The Body in Bioethics
Thorough and comprehensive, this volume explores different views of the significance of the human body and contrasting those which regard it as a commodity or personal possession with those which stress its moral value as integral to the personal identity of individuals. The Body in Bioethics addresses a number of key questions including:
Should it be legal to sell human organs for transplantation?
Are public displays of plastinated bodies or public autopsies morally justifiable?
Should there be restrictions on the uses of human tissue in teaching and research?
Is the rapid increase in volume and range of cosmetic surgery a matter for moral concern?
This careful study of moral values provides essential background to many of the current controversies in medical ethics and is essential reading for all students of law, medical law and medical ethics.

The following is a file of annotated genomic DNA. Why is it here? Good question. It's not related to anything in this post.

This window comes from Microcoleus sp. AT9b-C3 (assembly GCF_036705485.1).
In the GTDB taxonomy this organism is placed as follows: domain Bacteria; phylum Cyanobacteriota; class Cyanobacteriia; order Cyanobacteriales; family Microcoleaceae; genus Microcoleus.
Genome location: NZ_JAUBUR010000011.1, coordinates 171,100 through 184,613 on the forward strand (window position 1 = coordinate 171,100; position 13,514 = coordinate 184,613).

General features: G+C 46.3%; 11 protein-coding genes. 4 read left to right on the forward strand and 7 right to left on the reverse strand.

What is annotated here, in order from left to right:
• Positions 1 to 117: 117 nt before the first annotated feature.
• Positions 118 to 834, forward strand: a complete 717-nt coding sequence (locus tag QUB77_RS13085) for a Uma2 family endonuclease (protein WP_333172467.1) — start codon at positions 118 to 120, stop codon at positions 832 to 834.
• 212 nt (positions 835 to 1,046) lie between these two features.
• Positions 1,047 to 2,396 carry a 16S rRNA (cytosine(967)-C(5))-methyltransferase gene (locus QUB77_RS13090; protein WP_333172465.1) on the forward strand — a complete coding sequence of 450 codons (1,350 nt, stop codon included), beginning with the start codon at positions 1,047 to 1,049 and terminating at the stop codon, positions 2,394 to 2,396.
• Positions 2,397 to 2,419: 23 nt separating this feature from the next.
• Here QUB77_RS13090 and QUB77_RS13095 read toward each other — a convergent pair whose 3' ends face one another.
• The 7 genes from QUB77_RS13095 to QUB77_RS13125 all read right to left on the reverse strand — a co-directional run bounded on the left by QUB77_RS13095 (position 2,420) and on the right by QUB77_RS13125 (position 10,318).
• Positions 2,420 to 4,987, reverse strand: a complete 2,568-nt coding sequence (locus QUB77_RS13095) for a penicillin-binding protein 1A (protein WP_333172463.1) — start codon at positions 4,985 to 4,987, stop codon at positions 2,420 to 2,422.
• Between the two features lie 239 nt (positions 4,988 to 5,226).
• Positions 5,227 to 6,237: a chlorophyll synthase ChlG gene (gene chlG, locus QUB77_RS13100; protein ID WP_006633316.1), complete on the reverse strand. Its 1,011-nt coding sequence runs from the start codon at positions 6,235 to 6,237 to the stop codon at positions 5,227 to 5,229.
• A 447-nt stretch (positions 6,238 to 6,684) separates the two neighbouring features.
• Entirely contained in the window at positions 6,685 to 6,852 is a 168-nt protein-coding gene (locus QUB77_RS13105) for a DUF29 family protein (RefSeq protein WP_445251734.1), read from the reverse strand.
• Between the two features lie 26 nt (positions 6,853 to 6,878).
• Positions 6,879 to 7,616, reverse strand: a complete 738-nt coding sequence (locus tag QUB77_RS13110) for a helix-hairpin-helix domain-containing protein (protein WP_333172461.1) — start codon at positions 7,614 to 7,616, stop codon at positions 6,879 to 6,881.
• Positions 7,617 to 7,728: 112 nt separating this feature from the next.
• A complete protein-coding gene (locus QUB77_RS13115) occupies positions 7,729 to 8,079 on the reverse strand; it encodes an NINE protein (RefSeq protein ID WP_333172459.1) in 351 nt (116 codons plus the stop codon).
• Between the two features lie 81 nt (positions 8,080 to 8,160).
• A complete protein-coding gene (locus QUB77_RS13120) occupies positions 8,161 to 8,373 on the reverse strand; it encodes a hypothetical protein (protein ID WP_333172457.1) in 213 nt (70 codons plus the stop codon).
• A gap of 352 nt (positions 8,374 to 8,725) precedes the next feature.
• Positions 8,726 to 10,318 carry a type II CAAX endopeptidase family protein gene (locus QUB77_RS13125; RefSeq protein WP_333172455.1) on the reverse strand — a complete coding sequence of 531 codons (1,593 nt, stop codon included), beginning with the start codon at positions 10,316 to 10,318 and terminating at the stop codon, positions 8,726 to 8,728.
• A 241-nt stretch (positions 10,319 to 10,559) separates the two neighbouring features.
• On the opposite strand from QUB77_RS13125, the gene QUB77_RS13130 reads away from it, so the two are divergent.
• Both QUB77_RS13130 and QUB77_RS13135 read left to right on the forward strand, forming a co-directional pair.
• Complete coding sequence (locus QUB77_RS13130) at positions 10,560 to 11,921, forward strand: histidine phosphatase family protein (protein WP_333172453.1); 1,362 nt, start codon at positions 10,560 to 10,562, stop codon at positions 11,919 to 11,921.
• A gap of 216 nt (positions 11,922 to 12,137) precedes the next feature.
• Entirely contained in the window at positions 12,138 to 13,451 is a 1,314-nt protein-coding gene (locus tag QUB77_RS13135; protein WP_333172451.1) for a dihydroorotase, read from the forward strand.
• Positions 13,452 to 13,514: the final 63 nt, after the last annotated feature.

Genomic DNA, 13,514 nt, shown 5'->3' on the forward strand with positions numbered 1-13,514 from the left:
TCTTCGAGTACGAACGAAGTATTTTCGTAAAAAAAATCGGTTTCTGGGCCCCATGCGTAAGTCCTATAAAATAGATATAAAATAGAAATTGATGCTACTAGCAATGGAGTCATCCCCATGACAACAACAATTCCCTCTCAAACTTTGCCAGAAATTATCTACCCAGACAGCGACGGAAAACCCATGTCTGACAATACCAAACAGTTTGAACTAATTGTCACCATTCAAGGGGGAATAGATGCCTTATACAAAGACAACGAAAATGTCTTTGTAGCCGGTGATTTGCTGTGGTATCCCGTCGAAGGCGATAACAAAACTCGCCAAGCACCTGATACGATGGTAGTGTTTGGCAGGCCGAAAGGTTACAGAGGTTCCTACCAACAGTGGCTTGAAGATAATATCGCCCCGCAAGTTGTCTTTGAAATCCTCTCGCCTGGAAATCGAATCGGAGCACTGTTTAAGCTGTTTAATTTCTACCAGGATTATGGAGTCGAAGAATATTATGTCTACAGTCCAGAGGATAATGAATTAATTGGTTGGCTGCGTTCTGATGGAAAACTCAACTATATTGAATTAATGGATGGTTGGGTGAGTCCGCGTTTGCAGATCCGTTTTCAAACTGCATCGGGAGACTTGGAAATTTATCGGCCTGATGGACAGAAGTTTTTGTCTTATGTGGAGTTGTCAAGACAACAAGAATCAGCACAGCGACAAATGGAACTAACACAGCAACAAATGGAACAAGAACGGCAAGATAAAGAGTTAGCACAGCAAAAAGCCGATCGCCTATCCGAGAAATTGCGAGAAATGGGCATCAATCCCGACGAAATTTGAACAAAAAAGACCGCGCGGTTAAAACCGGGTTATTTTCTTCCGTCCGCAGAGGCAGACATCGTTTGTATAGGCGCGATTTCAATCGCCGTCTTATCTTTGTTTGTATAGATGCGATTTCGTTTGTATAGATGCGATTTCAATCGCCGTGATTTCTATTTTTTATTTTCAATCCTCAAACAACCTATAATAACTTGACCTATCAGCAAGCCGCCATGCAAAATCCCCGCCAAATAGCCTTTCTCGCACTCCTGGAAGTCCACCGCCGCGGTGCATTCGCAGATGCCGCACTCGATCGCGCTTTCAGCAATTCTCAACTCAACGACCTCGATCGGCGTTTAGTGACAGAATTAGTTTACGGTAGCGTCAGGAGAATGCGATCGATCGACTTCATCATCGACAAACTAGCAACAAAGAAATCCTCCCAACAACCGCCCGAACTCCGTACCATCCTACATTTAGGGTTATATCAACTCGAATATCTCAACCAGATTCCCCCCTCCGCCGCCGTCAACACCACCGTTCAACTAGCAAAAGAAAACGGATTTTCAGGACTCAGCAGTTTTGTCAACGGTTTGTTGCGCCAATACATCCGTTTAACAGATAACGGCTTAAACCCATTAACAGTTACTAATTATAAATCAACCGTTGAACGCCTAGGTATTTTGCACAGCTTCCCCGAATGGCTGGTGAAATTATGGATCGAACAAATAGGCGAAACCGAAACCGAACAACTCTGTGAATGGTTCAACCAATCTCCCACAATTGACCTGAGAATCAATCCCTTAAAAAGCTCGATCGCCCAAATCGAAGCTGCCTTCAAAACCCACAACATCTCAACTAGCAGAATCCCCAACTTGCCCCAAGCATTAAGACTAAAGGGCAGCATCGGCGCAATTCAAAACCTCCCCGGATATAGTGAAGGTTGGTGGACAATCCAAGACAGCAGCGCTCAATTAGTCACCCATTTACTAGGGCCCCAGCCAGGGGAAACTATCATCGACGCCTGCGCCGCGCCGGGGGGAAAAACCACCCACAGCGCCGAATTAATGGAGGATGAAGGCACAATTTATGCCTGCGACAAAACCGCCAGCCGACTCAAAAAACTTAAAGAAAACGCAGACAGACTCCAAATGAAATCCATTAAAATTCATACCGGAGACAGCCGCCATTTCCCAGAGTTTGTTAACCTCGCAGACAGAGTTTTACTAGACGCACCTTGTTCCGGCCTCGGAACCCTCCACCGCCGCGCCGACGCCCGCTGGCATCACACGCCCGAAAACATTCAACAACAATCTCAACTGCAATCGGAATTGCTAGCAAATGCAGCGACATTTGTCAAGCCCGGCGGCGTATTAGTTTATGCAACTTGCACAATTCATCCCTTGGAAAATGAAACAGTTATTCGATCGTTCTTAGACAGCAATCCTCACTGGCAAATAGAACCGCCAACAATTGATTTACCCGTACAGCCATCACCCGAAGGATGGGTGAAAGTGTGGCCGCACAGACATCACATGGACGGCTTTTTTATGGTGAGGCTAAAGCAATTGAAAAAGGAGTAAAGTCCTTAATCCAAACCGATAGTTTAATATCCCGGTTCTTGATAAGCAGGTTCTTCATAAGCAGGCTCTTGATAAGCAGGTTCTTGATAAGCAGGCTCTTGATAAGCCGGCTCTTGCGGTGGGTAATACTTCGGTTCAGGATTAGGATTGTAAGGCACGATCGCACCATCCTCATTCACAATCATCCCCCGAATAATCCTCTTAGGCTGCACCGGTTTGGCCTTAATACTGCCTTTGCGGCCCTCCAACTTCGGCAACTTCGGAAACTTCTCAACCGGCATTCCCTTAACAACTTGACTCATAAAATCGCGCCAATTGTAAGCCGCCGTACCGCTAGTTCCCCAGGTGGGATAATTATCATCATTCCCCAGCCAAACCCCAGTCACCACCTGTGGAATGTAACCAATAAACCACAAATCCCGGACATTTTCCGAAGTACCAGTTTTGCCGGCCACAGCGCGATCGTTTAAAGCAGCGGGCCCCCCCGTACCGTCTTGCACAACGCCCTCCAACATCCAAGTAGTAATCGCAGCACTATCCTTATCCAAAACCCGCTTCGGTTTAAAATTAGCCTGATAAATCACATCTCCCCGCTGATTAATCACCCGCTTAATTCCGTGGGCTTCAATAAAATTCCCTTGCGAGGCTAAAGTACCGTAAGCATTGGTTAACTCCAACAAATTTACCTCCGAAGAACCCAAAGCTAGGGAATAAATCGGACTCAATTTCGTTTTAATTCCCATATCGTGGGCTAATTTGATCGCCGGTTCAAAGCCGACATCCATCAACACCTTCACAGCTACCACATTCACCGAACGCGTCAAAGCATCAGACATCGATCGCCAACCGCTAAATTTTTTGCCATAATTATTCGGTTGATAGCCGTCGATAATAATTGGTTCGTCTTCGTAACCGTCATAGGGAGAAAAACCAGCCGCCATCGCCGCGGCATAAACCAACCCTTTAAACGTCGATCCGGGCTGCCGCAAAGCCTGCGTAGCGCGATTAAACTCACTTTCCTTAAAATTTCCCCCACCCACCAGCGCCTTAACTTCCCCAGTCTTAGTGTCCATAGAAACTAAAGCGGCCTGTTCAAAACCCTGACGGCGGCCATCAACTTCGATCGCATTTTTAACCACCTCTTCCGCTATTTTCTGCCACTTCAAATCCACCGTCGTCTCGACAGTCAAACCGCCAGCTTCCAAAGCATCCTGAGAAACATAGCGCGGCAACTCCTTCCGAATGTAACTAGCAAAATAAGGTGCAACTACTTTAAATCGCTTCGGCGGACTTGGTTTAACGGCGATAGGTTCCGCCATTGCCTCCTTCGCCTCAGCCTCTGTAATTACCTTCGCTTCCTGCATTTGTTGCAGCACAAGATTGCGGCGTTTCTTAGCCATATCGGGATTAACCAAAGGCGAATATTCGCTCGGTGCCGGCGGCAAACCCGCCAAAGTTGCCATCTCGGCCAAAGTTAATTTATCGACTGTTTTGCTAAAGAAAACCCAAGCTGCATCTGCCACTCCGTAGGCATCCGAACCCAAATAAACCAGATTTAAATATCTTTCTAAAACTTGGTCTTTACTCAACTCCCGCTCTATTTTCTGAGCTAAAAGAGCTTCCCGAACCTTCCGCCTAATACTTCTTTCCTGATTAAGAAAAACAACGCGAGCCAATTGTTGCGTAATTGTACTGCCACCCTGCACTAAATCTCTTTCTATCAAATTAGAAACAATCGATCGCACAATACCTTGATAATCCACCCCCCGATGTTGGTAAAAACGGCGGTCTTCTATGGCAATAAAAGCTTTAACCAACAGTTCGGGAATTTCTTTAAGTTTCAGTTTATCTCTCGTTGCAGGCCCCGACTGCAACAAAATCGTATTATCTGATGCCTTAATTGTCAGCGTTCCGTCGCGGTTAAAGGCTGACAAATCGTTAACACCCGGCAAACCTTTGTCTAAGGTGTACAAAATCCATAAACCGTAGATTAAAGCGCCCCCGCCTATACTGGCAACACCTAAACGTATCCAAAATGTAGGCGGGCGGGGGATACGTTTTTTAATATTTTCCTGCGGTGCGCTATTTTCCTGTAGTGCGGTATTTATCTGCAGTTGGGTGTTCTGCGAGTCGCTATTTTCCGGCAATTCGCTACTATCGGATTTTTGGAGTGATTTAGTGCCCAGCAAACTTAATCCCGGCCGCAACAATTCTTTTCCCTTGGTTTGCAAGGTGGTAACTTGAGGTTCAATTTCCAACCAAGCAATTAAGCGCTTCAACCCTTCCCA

- Paperback | 168 pages
- 156 x 234 x 9.14mm | 227g
- 10 May 2009
- Taylor & Francis Ltd
- Routledge Cavendish
- London, United Kingdom
- black & white illustrations
Other books in this series
08 Nov 2018
31 Dec 2018
16 Nov 2016
20 Oct 2018
Table of contents
Dr Thomas Murray, President and CEO of The Hastings Centre, New York, USA
'In this elegantly written work, Alastair Campbell makes a powerful case for the resurrection of respect for the human body in bioethics. Swimming against the tide of much of current bioethical debates, Professor Campbell draws both on his distinguished record in moral philosophy and his recent practical engagement with the Retained Organs Commission and the Ethics and Governance Council of UK Biobank. The Body in Bioethics ought to prompt all its readers to reflect again on the centrality of those bodies we inhabit.'
Professor Margaret Brazier, Professor in Law at the University of Manchester and Co-Director of the Centre for Social Ethics and Policy
About Alastair V. Campbell